Seems like not a fault of the construction of RSA or anything else that relies on the cost of factoring, but a fault of appropriately anticipating the costs to break it. Useable quantum will also make crypto security more expensive and complicated.Another thing that often bothers me are claims and emphasis of how fast constructions are. This just makes it easier to brute force.
 > Another thing that often bothers me are claims and emphasis of how fast constructions are. This just makes it easier to brute force.People generally talk about speed of encryption and decryption. You're complaining about time for bruit-force attacks. In general, there's not a linear relation between the two, and the time for initial TLS session setup matters. If it takes a year to hit amazon.com for the first time, how many people are going to visit amazon.com?
 > People generally talk about speed of encryption and decryption. You're complaining about time for bruit-force attacks.If it takes me k time to decrypt something where there are N key variations and where I can run p attempts in parallel, the maximum runtime for a brute force attack is k*N/p. Perfectly linear relationship.This is why we want large key spaces, and why algorithms needing offline brute force protection like password hashing algorithms artificially increase execution time and resource requirements to very large numbers.
 > This is why we want large key spaces,This is a subset of what I'm talking about. Encryption/decryption times aren't linear with key space sizes. Force the number of required parallel instances to exceed the number of atoms on Earth, and bruit force time rapidly diverges from being linear with encryption/decryption time.
 Nit: It's spelled "brute." "Bruit" is a rumor.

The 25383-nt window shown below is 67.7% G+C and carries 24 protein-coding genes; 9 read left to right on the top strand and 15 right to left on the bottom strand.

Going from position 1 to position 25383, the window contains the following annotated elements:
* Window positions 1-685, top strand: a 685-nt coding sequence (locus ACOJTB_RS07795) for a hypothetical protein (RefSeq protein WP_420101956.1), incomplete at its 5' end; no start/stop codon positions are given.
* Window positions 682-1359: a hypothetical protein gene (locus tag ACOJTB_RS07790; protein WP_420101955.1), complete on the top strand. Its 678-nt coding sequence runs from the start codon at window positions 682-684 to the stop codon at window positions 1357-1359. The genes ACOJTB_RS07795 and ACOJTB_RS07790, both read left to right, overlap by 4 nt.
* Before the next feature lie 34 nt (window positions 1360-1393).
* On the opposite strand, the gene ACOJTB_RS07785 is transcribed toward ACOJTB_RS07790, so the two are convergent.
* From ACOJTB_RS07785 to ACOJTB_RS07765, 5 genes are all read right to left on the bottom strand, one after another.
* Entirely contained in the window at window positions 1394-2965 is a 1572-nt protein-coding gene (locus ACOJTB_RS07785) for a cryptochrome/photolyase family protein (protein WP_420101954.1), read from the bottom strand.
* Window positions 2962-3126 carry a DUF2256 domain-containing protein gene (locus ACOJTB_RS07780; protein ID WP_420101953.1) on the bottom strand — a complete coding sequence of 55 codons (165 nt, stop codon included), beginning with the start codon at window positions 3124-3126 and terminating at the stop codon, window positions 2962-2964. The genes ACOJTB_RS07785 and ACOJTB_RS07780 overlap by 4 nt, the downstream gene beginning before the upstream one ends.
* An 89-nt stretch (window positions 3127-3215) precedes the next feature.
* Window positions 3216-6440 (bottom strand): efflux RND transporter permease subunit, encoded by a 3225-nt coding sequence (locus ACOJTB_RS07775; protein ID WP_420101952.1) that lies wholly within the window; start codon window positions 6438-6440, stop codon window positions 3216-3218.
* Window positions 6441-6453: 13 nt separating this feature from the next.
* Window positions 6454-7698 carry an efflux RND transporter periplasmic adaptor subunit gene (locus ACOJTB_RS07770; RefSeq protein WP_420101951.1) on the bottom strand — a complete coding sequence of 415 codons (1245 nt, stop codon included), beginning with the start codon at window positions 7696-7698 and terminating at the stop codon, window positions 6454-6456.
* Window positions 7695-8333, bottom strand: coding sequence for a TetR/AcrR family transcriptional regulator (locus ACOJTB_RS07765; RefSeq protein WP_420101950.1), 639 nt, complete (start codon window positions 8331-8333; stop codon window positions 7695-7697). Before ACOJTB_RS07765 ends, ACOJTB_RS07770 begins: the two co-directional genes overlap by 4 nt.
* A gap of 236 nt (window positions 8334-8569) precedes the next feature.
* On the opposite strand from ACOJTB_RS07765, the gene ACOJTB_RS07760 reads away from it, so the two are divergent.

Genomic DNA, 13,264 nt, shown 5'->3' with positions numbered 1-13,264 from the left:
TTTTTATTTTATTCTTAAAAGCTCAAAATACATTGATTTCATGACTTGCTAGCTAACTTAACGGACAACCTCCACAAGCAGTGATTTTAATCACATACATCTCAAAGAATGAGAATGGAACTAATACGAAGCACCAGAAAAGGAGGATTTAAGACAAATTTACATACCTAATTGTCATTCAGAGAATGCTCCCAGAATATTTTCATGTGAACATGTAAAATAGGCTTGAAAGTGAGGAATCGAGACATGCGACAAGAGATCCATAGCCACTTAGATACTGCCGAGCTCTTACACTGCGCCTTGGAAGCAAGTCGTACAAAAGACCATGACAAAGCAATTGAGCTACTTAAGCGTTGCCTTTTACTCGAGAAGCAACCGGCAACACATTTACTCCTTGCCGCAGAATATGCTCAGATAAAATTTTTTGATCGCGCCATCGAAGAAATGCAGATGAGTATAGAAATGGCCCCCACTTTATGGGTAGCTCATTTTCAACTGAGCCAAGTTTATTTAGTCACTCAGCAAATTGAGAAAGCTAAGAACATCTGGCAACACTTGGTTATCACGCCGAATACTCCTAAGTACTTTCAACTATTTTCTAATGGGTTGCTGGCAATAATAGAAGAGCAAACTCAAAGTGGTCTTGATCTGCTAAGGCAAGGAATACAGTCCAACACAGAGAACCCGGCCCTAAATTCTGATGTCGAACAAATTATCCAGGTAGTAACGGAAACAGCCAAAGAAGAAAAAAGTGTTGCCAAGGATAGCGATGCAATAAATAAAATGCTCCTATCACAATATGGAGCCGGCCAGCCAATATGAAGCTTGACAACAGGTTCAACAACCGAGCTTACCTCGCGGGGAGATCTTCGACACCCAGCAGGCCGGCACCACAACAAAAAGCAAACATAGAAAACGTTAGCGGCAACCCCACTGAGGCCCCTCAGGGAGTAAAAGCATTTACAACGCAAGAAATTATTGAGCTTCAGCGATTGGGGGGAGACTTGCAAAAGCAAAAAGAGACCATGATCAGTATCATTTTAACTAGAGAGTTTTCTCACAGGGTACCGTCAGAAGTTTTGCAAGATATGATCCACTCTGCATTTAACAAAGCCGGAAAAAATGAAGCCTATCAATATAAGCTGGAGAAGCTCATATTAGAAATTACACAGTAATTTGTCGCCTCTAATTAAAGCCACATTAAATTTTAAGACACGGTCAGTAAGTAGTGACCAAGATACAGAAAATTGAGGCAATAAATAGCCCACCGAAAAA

Strawman. There's always a legitimate user cost to attacker cost ratio, and also scaling the bike lock cost and durability to the cost of the bike.
 >> As far as I know, it's still just a long-standing conjecture that breaking RSA is as difficult as factoring.No, that's not a conjecture. If you factor the modulus you can directly calculate the private key from the public one.Edit: oh maybe you mean that it's possible to break RSA faster without factoring... Its been too long since I looked at that.
 > No, that's not a conjecture. If you factor the modulus you can directly calculate the private key from the public one.You have misread my post. The conjecture is that the RSA problem is as difficult as the factoring problem. In other words, it's possible that solving the RSA problem isn't as difficult as the factoring problem (but most people doubt it). A <= B. Most people think A == B.This is the inverse of your statement. Factoring breaking RSA doesn't tell us if there's a non-factoring solution to the RSA problem. Everyone knows breaking RSA is no more difficult than factoring, but it may be easier than factoring.A break in the Rabin cryptosystem would provably break RSA, but it's not necessarily true that a break in RSA would break the Rabin cryptosystem.Edit: Paragraph 4 of https://en.wikipedia.org/wiki/RSA_problem at least believes it's still a conjecture that RSA is as difficult as the factoring problem.